Latest Brown University Stories
Male mice whose mothers were exposed to either moderate or high levels of bisphenol A while pregnant did not grow up to show any adverse effects to their reproductive systems by several measures.
Researchers at Brown University and Stanford University have pieced together ancient human migration in North and South America.
It's been long known that asbestos spells trouble for human cells. Scientists have seen cells stabbed with spiky, long asbestos fibers, and the image is gory: Part of the fiber is protruding from the cell, like a quivering arrow that's found its mark.
All the excitement about nanotechnology comes down to this: Structures of materials at the scale of billionths of a meter take on unusual properties.
The risk of coronary heart disease in middle age is moderately higher for men and women who grew up in adverse family settings.
A new research brief from the US2010 Project shows that the average black or Hispanic household earning over $75,000 lives in a poorer neighborhood than the average white resident earning under $40,000.
In a paper published recently in the journal Science, researchers at Brown University and from the Republic of Georgia have learned how bats can home in on a target, virtually dismissing other objects in their midst. .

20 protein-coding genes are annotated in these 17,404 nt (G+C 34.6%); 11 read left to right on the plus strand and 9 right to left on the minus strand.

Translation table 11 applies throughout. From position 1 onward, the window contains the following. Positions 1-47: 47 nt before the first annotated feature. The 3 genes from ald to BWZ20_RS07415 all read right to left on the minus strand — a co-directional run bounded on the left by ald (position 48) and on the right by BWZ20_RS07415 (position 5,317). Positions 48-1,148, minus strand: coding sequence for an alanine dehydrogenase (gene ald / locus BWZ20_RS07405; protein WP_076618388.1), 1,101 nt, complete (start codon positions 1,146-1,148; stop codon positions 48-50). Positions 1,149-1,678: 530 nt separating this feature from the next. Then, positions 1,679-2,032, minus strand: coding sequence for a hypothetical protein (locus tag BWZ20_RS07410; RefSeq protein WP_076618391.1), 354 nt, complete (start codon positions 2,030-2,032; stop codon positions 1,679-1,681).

Nursing homes in the United States are shrinking and their residents are becoming proportionately more black, more Hispanic, more Asian, and less white, according to a new study by Brown University researchers.
Predictive Analytics Course to Help Fundraising Professionals Learn to Build Their Own Predictive Models Conway, NH & Providence, RI (PRWEB) July 06, 2011 Rapid Insight Inc. today announced a collaborative effort with Brown University to host a course on predictive modeling for fundraisers.
Dentists may unknowingly be playing a major role in the abuse of opioids, a type of prescription analgesic used to treat acute pain.
- In Roman antiquity, the return of a person who had been banished, or taken prisoner by an enemy, to his old condition and former privileges.
- In international law, that right by virtue of which persons and things taken by an enemy in war are restored to their former status when coming again under the power of the nation to which they belonged.